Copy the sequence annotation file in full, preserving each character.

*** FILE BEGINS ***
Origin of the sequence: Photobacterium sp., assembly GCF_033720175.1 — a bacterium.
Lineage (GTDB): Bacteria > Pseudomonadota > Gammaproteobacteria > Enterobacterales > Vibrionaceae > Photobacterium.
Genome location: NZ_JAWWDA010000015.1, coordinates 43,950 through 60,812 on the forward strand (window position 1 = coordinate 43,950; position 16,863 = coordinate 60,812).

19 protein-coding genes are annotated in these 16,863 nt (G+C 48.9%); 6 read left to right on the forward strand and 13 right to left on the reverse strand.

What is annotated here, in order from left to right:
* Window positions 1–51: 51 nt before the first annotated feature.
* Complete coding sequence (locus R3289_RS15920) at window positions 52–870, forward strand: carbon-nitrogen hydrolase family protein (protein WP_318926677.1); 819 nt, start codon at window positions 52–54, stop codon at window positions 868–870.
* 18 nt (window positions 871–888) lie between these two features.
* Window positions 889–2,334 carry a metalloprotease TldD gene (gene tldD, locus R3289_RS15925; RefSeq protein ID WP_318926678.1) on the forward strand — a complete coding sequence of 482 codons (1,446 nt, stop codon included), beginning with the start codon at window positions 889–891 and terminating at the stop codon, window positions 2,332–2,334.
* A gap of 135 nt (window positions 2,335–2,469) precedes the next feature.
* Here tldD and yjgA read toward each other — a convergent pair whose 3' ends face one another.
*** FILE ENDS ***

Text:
Origin of the sequence: Photobacterium sp., assembly GCF_033720175.1 — a bacterium.
Lineage (GTDB): Bacteria > Pseudomonadota > Gammaproteobacteria > Enterobacterales > Vibrionaceae > Photobacterium.
Genome location: NZ_JAWWDA010000015.1, coordinates 43,950 through 60,812 on the forward strand (window position 1 = coordinate 43,950; position 16,863 = coordinate 60,812).

19 protein-coding genes are annotated in these 16,863 nt (G+C 48.9%); 6 read left to right on the forward strand and 13 right to left on the reverse strand.

What is annotated here, in order from left to right:
* Window positions 1–51: 51 nt before the first annotated feature.
* Complete coding sequence (locus R3289_RS15920) at window positions 52–870, forward strand: carbon-nitrogen hydrolase family protein (protein WP_318926677.1); 819 nt, start codon at window positions 52–54, stop codon at window positions 868–870.
* 18 nt (window positions 871–888) lie between these two features.
* Window positions 889–2,334 carry a metalloprotease TldD gene (gene tldD, locus R3289_RS15925; RefSeq protein ID WP_318926678.1) on the forward strand — a complete coding sequence of 482 codons (1,446 nt, stop codon included), beginning with the start codon at window positions 889–891 and terminating at the stop codon, window positions 2,332–2,334.
* A gap of 135 nt (window positions 2,335–2,469) precedes the next feature.
* Here tldD and yjgA read toward each other — a convergent pair whose 3' ends face one another.